The race for ASC efficiency and value: 4 ways to increase throughput and promote quality
Surgery is one of the most complex undertakings in all of healthcare.
It requires the surgeon, anesthesiologist and nurses to pay uncompromising attention to every detail as a care team. Just as every detail matters during surgery itself, a top-performing ASC environment must expand this same mindset to all operations. Every workflow associated with patient throughput, from pre-op to discharge, must be optimized for quality and patient outcomes while balancing operational efficiency. Although finding the right balance can be challenging, careful preparation and collaboration with aligned anesthesia teams can enable ASCs to succeed in the race toward achieving maximum results for their patients and operations. Fortunately, several initiatives that optimize efficiency and throughput can also help improve quality and clinical outcomes. These four strategies can drive your ASC toward improved quality and performance:
1) Establish front-end processes to mitigate risk and expedite throughput: Your ASC team can take several steps to ensure expediency and efficiency before the patient ever enters the facility. Patient selection, for instance, is especially important. Spending extra time up front to verify if patients are ideal candidates for the ASC environment rather than an inpatient setting can promote throughput, conserve resources and mitigate risk. For example, patients who have certain cardiac or respiratory conditions can be prone to delayed discharge or complications better addressed in an inpatient environment. Appropriate screening of high-risk patients will ensure they are in the optimal environment for their procedure, increasing both patient satisfaction and outcomes, while also reducing cost and risk.
2) Deploy an electronic health record (EHR): An EHR offers many benefits for ASCs including improved pharmacy reconciliation, legibility, compliance and quality data capture. In addition, an EHR provides a platform for standardization of clinical guidelines and processes to drive outcomes and patient safety. Leadership can push out changes via the EHR, thus allowing all clinicians across multiple locations to enact these changes immediately. Used in this way, the EHR can also promote a culture of continuous improvement, allowing teams to incorporate changes and access safety protocols in a nimble fashion.
3) Employ data analytics: Data analytics is particularly useful in the ASC environment, where margins can be thin and turnover measured in minutes. This is an area where even the smallest detail can help improve performance; capturing and analyzing these details gives leadership greater insight for making decisions. In addition, data analytics can reveal inconsistencies by facility, operating room (OR) or even clinician. If certain physicians or teams consistently have lower throughput, discussing their individual or collective data can help drive improvements such as proactive anesthesia techniques to minimize discharge delays and maximize throughput. On the other hand, if an OR room has exemplary throughput, one may be able to glean why the team’s performance is better and replicate successful processes across the entire organization.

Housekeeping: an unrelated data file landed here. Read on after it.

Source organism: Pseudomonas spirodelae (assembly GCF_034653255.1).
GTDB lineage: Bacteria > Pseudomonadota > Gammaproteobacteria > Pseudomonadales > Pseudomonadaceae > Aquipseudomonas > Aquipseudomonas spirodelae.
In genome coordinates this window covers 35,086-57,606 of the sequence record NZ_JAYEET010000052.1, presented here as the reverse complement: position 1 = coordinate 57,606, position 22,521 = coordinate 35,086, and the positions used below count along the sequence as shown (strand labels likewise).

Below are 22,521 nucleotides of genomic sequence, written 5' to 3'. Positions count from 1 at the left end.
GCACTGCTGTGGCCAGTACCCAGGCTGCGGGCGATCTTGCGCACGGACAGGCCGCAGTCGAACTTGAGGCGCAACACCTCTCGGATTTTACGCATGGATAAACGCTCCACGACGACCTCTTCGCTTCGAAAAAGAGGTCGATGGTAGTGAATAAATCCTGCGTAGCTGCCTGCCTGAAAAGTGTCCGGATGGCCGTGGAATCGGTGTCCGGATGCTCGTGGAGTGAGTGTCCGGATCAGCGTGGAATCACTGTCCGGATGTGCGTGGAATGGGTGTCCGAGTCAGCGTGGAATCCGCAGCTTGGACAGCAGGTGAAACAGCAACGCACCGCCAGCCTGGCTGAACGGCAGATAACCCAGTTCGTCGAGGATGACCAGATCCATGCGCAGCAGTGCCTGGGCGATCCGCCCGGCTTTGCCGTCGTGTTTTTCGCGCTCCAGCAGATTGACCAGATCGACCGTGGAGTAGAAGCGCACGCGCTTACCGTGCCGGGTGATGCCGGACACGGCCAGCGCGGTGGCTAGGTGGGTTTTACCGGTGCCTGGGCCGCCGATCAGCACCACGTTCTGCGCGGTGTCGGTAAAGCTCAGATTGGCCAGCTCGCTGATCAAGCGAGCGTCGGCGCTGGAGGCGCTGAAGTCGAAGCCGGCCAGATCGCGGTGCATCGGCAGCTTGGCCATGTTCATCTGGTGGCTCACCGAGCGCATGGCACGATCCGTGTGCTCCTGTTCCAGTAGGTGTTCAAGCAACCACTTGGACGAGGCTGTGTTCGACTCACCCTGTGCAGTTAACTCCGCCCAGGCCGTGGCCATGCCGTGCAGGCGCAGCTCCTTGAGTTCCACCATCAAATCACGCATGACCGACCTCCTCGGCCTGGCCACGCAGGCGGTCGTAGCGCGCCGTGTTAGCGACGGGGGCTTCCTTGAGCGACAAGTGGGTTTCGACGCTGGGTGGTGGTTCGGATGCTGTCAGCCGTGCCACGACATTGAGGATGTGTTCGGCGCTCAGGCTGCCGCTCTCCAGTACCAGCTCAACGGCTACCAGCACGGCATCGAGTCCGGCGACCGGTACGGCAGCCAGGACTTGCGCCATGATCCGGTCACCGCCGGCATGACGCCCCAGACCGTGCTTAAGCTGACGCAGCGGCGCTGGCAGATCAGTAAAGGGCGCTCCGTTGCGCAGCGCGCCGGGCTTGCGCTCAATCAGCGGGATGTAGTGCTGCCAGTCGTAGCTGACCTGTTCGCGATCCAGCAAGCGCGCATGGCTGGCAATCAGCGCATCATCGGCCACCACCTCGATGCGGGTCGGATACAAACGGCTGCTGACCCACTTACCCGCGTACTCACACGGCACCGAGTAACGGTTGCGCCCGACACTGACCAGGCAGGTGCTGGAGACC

4) Utilize anesthesia leadership to review current protocols: Because anesthesiologists are experts in perioperative care, they’re able to observe the entire care continuum with an eye toward improving quality and reducing costs. For example, periodic review and updating of preoperative testing guidelines can reduce unnecessary laboratory testing, increasing patient satisfaction and throughput while decreasing costs. Anesthesiologists can employ regional anesthesia options such as nerve blocks for surgery and/or postoperative pain control, thereby reducing the use of general anesthesia and narcotics, with their known side effects of nausea and vomiting potential over sedation and delayed discharge. An anesthesiologist can also review current drug usage and make recommendations regarding lower cost alternatives or generic options that are just as effective.
Trends such as value-based reimbursement have placed an even greater focus on quality and cost-effectiveness; however, health reform and healthcare consumerism have also increased the expectation of a better patient experience. While these four initiatives can enable significant improvements in value and efficiency, they can also promote patient satisfaction. Even if you have already implemented some of these strategies, it can be helpful to take a step back and determine how your organization can make further improvements in the race to improve quality. Any initiative, large or small, can have an impact − and ultimately make a difference inpatient care, patient satisfaction and efficiency.
About the author:
Dr. Patrick Forrest is president and CMO of PhyMed Healthcare Group. This article is the first part of a three-part series focused on best practices for ASCs as they look to improve operational efficiencies across several areas of their practice.
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